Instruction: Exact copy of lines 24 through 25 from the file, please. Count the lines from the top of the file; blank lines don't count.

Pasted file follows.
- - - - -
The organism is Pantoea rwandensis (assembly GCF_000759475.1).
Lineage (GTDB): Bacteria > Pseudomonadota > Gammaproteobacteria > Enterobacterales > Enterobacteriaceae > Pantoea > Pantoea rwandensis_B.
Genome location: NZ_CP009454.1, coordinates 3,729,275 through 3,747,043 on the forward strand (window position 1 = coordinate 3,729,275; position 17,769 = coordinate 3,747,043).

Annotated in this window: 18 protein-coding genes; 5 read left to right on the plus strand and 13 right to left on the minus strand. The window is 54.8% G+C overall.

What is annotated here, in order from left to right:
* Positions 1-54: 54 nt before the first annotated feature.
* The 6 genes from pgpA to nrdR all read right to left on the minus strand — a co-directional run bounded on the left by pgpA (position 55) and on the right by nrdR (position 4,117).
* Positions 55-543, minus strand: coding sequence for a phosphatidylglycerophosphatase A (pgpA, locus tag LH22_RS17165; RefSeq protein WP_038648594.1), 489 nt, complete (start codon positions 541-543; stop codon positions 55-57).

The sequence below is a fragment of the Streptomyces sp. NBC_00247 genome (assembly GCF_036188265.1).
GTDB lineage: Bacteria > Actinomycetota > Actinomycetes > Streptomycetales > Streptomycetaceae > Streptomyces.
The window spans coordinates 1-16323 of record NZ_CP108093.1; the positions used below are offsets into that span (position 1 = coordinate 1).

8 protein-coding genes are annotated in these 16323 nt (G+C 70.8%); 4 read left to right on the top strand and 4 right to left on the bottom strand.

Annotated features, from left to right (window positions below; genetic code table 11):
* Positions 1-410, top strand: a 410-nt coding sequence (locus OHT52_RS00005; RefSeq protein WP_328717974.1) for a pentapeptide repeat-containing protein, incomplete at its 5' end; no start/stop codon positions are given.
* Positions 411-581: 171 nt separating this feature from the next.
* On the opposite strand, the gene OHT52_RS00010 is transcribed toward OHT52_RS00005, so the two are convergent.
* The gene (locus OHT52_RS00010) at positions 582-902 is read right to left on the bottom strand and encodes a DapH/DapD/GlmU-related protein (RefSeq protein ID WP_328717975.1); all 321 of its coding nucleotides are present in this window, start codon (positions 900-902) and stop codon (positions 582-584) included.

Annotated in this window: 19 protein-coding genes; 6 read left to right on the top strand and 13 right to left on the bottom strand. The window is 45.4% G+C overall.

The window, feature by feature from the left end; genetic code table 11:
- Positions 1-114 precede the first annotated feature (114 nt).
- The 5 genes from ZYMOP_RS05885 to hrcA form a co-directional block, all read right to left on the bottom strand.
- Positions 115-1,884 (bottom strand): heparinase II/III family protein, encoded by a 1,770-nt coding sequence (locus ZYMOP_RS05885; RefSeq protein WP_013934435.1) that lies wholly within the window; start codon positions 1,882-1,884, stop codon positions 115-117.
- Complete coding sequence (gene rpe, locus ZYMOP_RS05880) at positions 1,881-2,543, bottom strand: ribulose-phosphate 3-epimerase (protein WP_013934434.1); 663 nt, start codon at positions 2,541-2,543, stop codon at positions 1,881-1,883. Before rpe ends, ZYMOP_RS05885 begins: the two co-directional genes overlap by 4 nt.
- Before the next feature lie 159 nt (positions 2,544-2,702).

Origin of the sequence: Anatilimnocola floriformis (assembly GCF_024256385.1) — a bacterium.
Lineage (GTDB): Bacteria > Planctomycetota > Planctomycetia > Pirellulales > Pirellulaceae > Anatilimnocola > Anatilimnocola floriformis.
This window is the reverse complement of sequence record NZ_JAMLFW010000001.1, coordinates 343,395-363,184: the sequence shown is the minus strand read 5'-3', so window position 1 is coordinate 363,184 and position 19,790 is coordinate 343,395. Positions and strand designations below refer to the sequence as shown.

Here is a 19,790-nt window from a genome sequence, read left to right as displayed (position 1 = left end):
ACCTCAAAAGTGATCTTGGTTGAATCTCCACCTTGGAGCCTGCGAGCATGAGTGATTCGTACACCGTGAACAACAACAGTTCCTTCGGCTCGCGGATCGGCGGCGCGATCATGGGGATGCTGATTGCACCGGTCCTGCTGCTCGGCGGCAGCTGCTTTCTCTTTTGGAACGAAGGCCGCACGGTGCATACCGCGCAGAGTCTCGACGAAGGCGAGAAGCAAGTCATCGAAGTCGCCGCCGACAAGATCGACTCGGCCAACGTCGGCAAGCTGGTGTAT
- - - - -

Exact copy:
- Before the next feature lie 159 nt (positions 2,544-2,702).

Origin of the sequence: Anatilimnocola floriformis (assembly GCF_024256385.1) — a bacterium.